Of course a person can’t finish a master’s program in Linguistics without discussing language universals (I think): by either their presence or absence, language universals are nearly ubiquitous. 

The concept of language universals became so fundamentally entrenched in our fine field of linguistics thanks to one man, Noam Chomsky. 

A monolingual.

This always cracks me up, every time I think of the fact that it was a monolingual who was a key figure in putting forward these ideas of the features that all languages have in common. 

I guess that’s the difference between knowing language and knowing about language–between knowledge and metaknowledge. 

Anyway, Chomsky’s theories about language universals have influenced the linguistic approach toward studying language since the 1960s when they were put forward. Even now, in the backlash of Daniel Everett’s findings about the language of the Piraha (the Piraha being a small tribe in central Brazil whose language was found to lack recursion–

recursion being the ability to use your language to communicate large ideas using small phrases or clauses embedded into larger sentences. A dream housing a slightly smaller dream housing a slightly smaller dream ad nauseum. Instead of Inception, it could have been called Recursion.

According to the BBC’s teaching English blog (I admit, it’s not exactly The Journal of Applied Linguistics), Chomsky named recursion as a cornerstone of every language spoken on this earth. 

Although I am wary of anything that is the __________ of everything, especially when there are between 6000 and 7000 known languages on this earth and countless other unknown ones, I still like this idea of language universals because I am just a person who likes anything that can give solid proof that we as humans are all the same.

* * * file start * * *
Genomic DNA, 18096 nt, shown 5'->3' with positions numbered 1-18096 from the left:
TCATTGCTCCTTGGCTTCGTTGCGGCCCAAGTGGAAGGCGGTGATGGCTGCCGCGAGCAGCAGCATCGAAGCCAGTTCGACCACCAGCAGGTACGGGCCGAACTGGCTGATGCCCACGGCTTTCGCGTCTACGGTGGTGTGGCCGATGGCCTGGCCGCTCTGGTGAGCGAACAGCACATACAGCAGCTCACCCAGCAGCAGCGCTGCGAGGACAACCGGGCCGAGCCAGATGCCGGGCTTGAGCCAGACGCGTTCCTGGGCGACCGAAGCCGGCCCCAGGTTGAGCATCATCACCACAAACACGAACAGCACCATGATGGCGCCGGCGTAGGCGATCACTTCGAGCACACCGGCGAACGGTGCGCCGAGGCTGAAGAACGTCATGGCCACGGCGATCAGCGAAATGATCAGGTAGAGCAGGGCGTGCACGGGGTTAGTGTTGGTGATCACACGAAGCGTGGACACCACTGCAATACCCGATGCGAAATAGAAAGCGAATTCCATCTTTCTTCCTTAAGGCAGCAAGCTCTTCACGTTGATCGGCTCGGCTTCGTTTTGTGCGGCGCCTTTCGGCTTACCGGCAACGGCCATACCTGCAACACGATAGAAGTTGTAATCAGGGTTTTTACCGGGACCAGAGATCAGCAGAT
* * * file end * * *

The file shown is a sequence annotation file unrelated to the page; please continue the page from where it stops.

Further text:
At the same time, though, the very program that educated me about Chomsky and language universals has taught me to be very aware of overgeneralizing.

I was fortunate that I was able to tailor my program to combine a heavy metalanguage approach with sociolinguistics, which is much more focused on language as it relates to power and society at large.

To me, sociolinguistics has always been easier to understand because it gives context to what we know about language. In my program, I sometimes felt that I was floating out in a sea of language knowledge, but there was nothing to anchor me and nothing to relate it to. The sea isn’t the sea unless there’s an island nearby, you know?

So sociolinguistics gave me my island: I could learn about language and then I could learn what my knowledge about language meant.

Yesterday, one of my friends posted this article on my facebook wall. It is about how black Americans and white Americans speak a different form of American Sign Language (ASL). Basically, how there is the standardized form of ASL that is signed (mostly) by white Americans, and then there is another form of ASL that is signed by black Americans. The form signed by black Americans has several different features and is claimed to be closer to the “original” French version.

Sound familiar?

To me, and to my friend, this sounds like dialect. And language change. 

And, following the story of the black ASL signer who found herself in school having to adjust the language she used to the standardized form (and then adjust back to black ASL once at home), it also sounds like code-switching.

And it occurred to me after reading this article: why aren’t we studying more sign language in search of language universals? Especially socially? Studying sign language could challenge so many of our assumptions about language by removing things that we take for granted now,

for example many of the nuances of different societies that I tend to gloss over in my mind when they speak the same language, like Canadians, people from the U.S. and Brits. Now I’ve learned that ASL is closer to French Sign Language than British Sign Language, and that in fact American and British signers cannot understand each other–what does that say about similarities and differences in these respective societies, if language and culture are intrinsically linked?

Studying sign language might be a way to deconstruct our language assumptions–to read language against itself–to uncover new meaning in our language studies. 

Or are linguists already studying sign language in this manner and I just didn’t know?